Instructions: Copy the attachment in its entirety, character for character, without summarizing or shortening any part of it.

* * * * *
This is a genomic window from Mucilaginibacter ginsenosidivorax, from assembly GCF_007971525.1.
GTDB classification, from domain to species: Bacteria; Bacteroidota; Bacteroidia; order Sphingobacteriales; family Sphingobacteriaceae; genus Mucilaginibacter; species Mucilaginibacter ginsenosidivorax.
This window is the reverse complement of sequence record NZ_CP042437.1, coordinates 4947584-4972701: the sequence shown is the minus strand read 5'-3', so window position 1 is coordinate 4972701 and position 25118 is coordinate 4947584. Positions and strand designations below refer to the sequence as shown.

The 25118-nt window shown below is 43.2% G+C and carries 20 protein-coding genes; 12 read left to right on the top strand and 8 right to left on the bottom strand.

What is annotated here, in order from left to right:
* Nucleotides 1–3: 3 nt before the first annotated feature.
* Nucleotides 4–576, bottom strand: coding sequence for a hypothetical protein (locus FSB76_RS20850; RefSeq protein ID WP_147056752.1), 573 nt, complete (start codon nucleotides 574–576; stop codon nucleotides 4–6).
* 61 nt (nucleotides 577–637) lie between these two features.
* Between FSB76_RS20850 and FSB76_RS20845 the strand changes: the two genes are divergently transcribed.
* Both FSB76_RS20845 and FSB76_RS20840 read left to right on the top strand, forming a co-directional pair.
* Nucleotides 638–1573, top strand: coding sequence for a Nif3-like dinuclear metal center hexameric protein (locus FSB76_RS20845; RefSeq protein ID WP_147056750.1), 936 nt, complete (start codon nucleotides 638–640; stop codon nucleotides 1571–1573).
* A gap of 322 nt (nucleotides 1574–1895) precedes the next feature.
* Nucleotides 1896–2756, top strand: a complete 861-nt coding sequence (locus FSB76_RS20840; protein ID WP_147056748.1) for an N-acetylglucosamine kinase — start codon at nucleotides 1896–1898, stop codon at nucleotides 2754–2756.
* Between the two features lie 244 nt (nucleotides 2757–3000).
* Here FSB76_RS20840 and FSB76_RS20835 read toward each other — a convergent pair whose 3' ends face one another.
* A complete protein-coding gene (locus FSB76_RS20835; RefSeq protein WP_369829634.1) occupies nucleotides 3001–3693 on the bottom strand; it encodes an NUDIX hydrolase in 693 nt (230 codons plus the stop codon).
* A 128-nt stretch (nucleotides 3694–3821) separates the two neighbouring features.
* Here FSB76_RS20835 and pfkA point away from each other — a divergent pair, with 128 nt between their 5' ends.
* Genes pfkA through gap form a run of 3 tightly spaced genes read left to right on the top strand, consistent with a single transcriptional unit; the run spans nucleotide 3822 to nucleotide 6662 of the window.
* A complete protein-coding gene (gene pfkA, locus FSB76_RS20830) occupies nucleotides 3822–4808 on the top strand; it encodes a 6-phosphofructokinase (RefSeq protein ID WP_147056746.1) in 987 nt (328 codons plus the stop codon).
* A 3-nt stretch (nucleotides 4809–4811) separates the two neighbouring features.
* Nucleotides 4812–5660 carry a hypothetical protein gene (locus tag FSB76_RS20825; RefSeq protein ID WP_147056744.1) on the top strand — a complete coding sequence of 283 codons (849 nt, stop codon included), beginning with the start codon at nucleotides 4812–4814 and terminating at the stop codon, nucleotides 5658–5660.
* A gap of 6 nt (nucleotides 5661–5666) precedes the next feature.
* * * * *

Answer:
This is a genomic window from Mucilaginibacter ginsenosidivorax, from assembly GCF_007971525.1.
GTDB classification, from domain to species: Bacteria; Bacteroidota; Bacteroidia; order Sphingobacteriales; family Sphingobacteriaceae; genus Mucilaginibacter; species Mucilaginibacter ginsenosidivorax.
This window is the reverse complement of sequence record NZ_CP042437.1, coordinates 4947584-4972701: the sequence shown is the minus strand read 5'-3', so window position 1 is coordinate 4972701 and position 25118 is coordinate 4947584. Positions and strand designations below refer to the sequence as shown.

The 25118-nt window shown below is 43.2% G+C and carries 20 protein-coding genes; 12 read left to right on the top strand and 8 right to left on the bottom strand.

What is annotated here, in order from left to right:
* Nucleotides 1–3: 3 nt before the first annotated feature.
* Nucleotides 4–576, bottom strand: coding sequence for a hypothetical protein (locus FSB76_RS20850; RefSeq protein ID WP_147056752.1), 573 nt, complete (start codon nucleotides 574–576; stop codon nucleotides 4–6).
* 61 nt (nucleotides 577–637) lie between these two features.
* Between FSB76_RS20850 and FSB76_RS20845 the strand changes: the two genes are divergently transcribed.
* Both FSB76_RS20845 and FSB76_RS20840 read left to right on the top strand, forming a co-directional pair.
* Nucleotides 638–1573, top strand: coding sequence for a Nif3-like dinuclear metal center hexameric protein (locus FSB76_RS20845; RefSeq protein ID WP_147056750.1), 936 nt, complete (start codon nucleotides 638–640; stop codon nucleotides 1571–1573).
* A gap of 322 nt (nucleotides 1574–1895) precedes the next feature.
* Nucleotides 1896–2756, top strand: a complete 861-nt coding sequence (locus FSB76_RS20840; protein ID WP_147056748.1) for an N-acetylglucosamine kinase — start codon at nucleotides 1896–1898, stop codon at nucleotides 2754–2756.
* Between the two features lie 244 nt (nucleotides 2757–3000).
* Here FSB76_RS20840 and FSB76_RS20835 read toward each other — a convergent pair whose 3' ends face one another.
* A complete protein-coding gene (locus FSB76_RS20835; RefSeq protein WP_369829634.1) occupies nucleotides 3001–3693 on the bottom strand; it encodes an NUDIX hydrolase in 693 nt (230 codons plus the stop codon).
* A 128-nt stretch (nucleotides 3694–3821) separates the two neighbouring features.
* Here FSB76_RS20835 and pfkA point away from each other — a divergent pair, with 128 nt between their 5' ends.
* Genes pfkA through gap form a run of 3 tightly spaced genes read left to right on the top strand, consistent with a single transcriptional unit; the run spans nucleotide 3822 to nucleotide 6662 of the window.
* A complete protein-coding gene (gene pfkA, locus FSB76_RS20830) occupies nucleotides 3822–4808 on the top strand; it encodes a 6-phosphofructokinase (RefSeq protein ID WP_147056746.1) in 987 nt (328 codons plus the stop codon).
* A 3-nt stretch (nucleotides 4809–4811) separates the two neighbouring features.
* Nucleotides 4812–5660 carry a hypothetical protein gene (locus tag FSB76_RS20825; RefSeq protein ID WP_147056744.1) on the top strand — a complete coding sequence of 283 codons (849 nt, stop codon included), beginning with the start codon at nucleotides 4812–4814 and terminating at the stop codon, nucleotides 5658–5660.
* A gap of 6 nt (nucleotides 5661–5666) precedes the next feature.